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The Teacher You Want to Be: Katie Ray on the Release of Responsibility


[dropcap]The[/dropcap] teaching on this first day, and in particular the decision to have children take complete responsibility for their own bookmaking, is deeply theoretical, as Abbie, Jaxon, and Heidi begin living in the “figured world” (Holland et al. 1998) of Lisa’s classroom. This world is “a socially and culturally constructed realm of interpretation in which particular characters and actors are recognized, significance is assigned to certain acts, and particular outcomes are valued over others” (52). First, I’d like to focus on the idea that this figured world is constructed and consider how it is that the immediate release of responsibility is the rock-bottom foundation of this construction. How does giving children complete control of their own decision making position them in important ways as bookmakers on this first day and across the year? And perhaps even more importantly, how are children helped to understand how to be in this figured world and what their actions mean to their identities?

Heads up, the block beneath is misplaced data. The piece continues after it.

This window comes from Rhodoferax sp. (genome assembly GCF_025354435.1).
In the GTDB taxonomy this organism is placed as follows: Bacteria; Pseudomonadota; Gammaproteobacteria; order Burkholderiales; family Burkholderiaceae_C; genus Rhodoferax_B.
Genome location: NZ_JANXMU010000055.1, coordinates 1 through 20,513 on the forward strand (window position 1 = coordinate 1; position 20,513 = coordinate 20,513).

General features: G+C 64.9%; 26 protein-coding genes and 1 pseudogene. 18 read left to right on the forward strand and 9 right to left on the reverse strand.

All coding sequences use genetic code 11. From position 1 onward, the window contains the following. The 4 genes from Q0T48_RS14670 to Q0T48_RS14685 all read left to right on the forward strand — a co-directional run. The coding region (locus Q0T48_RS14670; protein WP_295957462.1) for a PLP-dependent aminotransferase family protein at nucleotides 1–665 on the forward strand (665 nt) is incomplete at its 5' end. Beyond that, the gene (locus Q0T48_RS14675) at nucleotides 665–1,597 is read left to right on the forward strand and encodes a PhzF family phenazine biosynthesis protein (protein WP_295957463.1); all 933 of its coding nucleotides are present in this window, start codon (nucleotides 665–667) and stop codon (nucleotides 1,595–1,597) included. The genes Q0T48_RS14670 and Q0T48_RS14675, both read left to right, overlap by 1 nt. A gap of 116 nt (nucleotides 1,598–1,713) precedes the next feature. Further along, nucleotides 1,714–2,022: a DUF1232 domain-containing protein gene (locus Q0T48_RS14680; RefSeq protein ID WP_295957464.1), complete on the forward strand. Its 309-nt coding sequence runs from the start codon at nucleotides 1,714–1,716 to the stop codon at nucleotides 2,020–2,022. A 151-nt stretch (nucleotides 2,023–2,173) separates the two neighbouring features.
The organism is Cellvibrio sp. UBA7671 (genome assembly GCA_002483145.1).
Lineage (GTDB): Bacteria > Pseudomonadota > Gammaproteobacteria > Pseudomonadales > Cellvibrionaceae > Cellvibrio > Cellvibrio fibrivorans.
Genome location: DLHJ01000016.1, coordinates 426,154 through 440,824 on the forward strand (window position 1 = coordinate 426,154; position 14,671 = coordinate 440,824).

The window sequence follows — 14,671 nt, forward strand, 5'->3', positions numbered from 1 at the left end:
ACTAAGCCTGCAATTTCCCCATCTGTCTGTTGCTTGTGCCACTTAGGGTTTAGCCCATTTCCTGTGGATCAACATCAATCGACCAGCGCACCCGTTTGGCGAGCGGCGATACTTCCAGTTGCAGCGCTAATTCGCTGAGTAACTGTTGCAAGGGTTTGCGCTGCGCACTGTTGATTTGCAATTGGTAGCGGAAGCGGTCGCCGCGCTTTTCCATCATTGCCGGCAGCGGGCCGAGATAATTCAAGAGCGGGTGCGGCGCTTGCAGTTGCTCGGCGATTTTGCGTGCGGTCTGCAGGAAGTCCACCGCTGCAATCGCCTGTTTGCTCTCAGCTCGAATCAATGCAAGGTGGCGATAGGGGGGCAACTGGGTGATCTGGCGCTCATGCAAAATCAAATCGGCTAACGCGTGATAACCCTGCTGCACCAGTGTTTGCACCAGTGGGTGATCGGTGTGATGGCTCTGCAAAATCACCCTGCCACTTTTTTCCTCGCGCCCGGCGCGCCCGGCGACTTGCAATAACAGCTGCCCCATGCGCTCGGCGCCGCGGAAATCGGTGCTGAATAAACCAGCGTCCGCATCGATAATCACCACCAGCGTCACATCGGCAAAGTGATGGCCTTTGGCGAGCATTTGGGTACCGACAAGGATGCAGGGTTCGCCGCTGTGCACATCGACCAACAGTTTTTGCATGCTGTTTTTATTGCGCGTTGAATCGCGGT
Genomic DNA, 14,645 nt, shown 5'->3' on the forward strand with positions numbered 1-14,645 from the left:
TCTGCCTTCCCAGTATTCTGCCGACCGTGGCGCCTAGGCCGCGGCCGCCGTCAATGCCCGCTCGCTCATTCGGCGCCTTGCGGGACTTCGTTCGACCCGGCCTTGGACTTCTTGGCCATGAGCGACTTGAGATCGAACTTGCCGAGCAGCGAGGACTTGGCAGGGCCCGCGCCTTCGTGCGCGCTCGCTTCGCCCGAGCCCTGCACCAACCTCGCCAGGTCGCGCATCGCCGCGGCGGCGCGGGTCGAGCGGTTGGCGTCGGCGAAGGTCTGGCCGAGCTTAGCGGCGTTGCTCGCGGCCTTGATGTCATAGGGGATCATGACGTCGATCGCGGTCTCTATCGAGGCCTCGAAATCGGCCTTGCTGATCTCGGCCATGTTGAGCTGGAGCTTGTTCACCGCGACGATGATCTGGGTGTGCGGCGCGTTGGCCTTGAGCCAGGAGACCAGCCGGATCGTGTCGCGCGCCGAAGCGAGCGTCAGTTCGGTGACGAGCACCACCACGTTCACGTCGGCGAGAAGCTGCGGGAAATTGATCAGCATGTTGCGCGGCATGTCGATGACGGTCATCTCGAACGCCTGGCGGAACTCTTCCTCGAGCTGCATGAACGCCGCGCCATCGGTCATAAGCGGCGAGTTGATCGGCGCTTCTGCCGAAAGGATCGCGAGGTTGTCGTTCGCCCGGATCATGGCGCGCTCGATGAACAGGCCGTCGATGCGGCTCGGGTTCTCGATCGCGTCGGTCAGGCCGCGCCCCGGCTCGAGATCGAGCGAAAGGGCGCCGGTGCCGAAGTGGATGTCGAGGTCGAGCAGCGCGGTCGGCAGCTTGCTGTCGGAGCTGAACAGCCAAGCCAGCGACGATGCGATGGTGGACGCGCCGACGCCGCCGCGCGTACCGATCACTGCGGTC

To begin, let’s look at the teaching that happens before Abbie, Jaxon, Heidi, and their classmates go out and start making books on this first day.

—Katie Ray

The Teacher You Want To Be: Essays About Children, Learning, and Teaching, edited by Matt Glover and Ellin Oliver Keene, is out now.

Posted by: Brett WhitmarshPublished:

Topics: education, Ellin Keene, Matt Glover, The Teacher You Want to Be, administration, Gradual Release of Responsibility, Katie Ray

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